On Saturday, June 13th, 2015, I ran my first Spartan Race, the Breckenridge Beast. I had a lot of fun, learned a lot about the Spartan, and met a lot of great people. Before the race, I said this would be my one and only run at it, but I can now see why people do multiple obstacle course races.

Overview

Since I haven’t done any obstacle course racing before, I didn’t know what to expect. The Spartan Race Beast in Breckenridge turned out to be be 12.6 miles with 30 obstacles. It was set on the ski slopes above Breckenridge, Colorado.

Although it was June, the weather in the Colorado Rockies can vary widely. On Saturday, it started out a bit chilly with the temps only in the 40s. By the afternoon, the temps were probably around 60 degrees. That is a pretty good temperature for running and most obstacles – except the ones in water or snow.

There seemed to be a ton of people racing, and each heat included a mix of runners in the Sprint and Beast race. The courses overlapped in the beginning and end of the race.

Training and Prep

Axistence Athletes

Axistence Athletes

I didn’t really do any specific training for the Spartan Beast. For the past 4 years, I have done a lot of cycling and in the past year or so, I have done some CrossFit and Krav Maga as well. I think the cycling helped a lot with my endurance prep and the CrossFit helped with my strength and agility. If you are interested in the gym I used, you should check out my article on Axistence Athletics. I ended up running the race with 6 other Axistence Athletes including both of the owners.

Altitude and Incline

For most people, I think the biggest challenge was the altitude and steep inclines. Since I live in Denver, the altitude change wasn’t as big for me, but you could still feel it. If you haven’t done any athletic events at altitude, it can be a big adjustment.

Performing at altitude simply means less oxygen for your muscles. You tire more quickly and run out of breath easily. You will also dehydrate a lot quicker in the low humidity and intense sun. I saw a lot of people trying to stretch out cramps and bent over trying to catch their breath.

Of course, it doesn’t help matters when you are running up steep slopes. Breckenridge sits at about 9,600 feet and the top of the course was at 11,258 feet. The organizers said it was about 3,000 of elevation throughout the course. You really have to adjust your running style when going up or down like that (and some parts were covered in snow).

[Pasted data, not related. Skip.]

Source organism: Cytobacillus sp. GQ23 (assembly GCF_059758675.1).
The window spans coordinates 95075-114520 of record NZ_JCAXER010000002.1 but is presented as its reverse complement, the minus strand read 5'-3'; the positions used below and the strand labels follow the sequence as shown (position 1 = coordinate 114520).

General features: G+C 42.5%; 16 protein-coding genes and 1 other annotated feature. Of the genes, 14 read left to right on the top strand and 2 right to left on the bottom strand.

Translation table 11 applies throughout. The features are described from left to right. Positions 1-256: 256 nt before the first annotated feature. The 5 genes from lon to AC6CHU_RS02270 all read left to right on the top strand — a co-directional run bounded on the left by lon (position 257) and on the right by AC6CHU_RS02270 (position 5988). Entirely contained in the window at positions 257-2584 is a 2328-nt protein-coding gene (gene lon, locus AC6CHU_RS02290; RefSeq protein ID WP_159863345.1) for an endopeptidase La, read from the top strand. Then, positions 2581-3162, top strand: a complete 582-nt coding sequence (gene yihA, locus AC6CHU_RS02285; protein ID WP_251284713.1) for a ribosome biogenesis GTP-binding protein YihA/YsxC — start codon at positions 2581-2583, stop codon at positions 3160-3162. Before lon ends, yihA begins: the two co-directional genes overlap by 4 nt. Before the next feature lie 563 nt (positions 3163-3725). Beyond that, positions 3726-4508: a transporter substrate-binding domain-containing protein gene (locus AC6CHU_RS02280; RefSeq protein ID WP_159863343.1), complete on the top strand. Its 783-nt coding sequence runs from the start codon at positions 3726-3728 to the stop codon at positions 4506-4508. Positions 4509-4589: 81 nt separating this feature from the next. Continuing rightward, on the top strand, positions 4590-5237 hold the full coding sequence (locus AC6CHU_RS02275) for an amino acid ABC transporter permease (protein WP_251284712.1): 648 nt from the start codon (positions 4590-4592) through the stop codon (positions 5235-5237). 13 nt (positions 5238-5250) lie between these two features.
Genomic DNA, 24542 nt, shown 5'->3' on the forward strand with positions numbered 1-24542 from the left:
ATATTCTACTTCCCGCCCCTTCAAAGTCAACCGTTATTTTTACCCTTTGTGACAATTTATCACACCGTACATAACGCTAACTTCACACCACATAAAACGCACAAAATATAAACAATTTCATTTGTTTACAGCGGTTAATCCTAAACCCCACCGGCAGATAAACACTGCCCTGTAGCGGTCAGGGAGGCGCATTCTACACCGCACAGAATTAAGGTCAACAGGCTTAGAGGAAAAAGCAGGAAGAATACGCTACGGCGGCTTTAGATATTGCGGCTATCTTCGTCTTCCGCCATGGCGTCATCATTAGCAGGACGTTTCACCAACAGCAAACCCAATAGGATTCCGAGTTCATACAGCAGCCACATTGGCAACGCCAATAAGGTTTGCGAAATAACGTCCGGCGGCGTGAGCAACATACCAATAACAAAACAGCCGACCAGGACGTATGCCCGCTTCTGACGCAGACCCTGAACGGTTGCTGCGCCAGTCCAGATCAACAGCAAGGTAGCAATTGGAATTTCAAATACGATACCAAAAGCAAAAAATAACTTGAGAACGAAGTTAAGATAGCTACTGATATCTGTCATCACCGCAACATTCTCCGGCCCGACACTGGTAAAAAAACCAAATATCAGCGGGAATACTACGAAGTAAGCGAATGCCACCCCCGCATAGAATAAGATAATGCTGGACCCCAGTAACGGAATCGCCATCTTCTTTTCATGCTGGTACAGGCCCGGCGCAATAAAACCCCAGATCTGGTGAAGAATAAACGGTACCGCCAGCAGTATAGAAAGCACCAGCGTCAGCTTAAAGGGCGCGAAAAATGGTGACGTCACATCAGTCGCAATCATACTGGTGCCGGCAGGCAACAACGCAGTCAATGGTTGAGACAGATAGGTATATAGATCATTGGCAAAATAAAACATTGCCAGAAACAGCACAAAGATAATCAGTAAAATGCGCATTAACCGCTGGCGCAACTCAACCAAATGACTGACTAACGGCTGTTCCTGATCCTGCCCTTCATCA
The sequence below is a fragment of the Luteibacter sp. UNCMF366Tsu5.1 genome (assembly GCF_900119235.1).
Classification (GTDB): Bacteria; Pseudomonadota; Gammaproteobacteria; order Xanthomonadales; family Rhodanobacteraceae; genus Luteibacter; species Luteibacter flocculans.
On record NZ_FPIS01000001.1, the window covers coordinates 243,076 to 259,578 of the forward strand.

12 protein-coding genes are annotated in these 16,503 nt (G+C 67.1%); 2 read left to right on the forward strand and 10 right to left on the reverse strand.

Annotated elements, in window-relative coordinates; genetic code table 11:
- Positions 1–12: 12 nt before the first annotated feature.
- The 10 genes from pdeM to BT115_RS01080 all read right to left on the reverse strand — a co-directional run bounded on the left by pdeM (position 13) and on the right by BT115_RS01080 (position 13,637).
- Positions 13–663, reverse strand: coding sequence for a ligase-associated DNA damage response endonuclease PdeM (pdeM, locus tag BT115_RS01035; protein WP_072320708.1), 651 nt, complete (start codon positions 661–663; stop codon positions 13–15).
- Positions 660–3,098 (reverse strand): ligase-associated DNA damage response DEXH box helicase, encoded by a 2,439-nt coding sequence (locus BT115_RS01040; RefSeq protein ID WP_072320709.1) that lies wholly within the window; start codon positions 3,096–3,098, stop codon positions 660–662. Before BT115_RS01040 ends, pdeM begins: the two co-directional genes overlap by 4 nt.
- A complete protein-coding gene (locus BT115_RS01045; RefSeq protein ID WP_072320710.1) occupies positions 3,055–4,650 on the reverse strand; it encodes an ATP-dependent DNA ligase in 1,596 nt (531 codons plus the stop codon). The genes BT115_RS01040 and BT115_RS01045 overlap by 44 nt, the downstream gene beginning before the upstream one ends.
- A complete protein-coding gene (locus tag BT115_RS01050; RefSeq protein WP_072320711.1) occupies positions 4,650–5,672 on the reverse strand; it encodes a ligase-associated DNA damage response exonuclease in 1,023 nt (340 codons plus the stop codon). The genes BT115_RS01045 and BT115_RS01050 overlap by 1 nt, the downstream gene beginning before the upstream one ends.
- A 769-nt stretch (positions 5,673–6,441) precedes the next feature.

Snow

20150615030953Ah, yes, snow. The Spartan organizers did a great job utilizing the remnants of the winter snows in the course. There were several inclines in snow including one where participants had to crawl under barbed wire as well. The downhill sections also had some parts with snow. Some people took those really slow and cautious, while others ran/slid down the slope. The snow also made your view blindingly bright at times and increased the likelihood of sunburn. The final crawl under barbed wire was on a field of densely packed snow/mud.

It all made for some unique Spartan photos for participants. It looks pretty awesome to see competitors in shorts and sometimes even shirtless crawling through a snow field. But just because it was June, does not mean the snow wasn’t cold. Fingers and toes can quickly go numb crawling through the snow.

Obstacles

The 30 obstacles on the course challenged you in a variety of ways: strength, agility, balance, endurance, etc. It was interesting to see how different athlete types excelled at different types of obstacles.

For me, my favorites were any obstacles that required scaling a wall or climbing under something. I’m 5’6″ and about 149 lbs., so agility is one of my strengths. Of course, the 8 foot wall was a bit of a reach for me, but I was able to scale it on my first try. i also surprised myself when I was able to complete the obstacle that required you to navigate some walls horizontally while hanging on to some 2 x 4 blocks of wood.

The two more challenging obstacles for me were the Hercules Hoist and the combo Tarzan Swing/Pole Traverse. For both of those, I would love a chance to practice my technique to get it right. Some of the other strength obstacles (bucket brigade, log carry, Atlas stone carry), they were heavy, but very doable.

20150613_151921At the very end of the race, and in the view of many spectators, were the final obstacles. Two of them worried me. I was worried I would fail at the rope climb out of muddy water and have to do the 30 burpee penalty with everyone looking on. Luckily, I was able to scale the rope, ring the bell, and get back down with relative ease. The other obstacle that caused me some worry was the dunk wall. It was an easy obstacle, but it just plain sucked in its own way. Basically, they put a wall over a pool of muddy water. You had to dunk yourself in the chilly, dirty water and go under the wall. If this had been an early obstacle I would have hated it. But since it was just before the finish line, the chill and stink of the water was quickly eliminated.

Organization

Overall, I think the event was run really well. The course was well laid out and staffed with lots of volunteers. There seemed to be a decent amount of water stations, although there was a small stretch in the middle of the course that seemed to be lacking. I also really liked the free action photos they took and the t-shirt and medals they gave you at the end. i can’t compare it to other obstacle course races, but it seemed to go smoothly the whole day.

Summary

I can’t say enough about how much fun I had running the Spartan Beast in Breckenridge. It was a lot of fun and a great group of people. If you are thinking about giving one a try, I say go for it!

For more photos, check out my Google Photos Album: Spartan Race – Breckenridge Beast 2015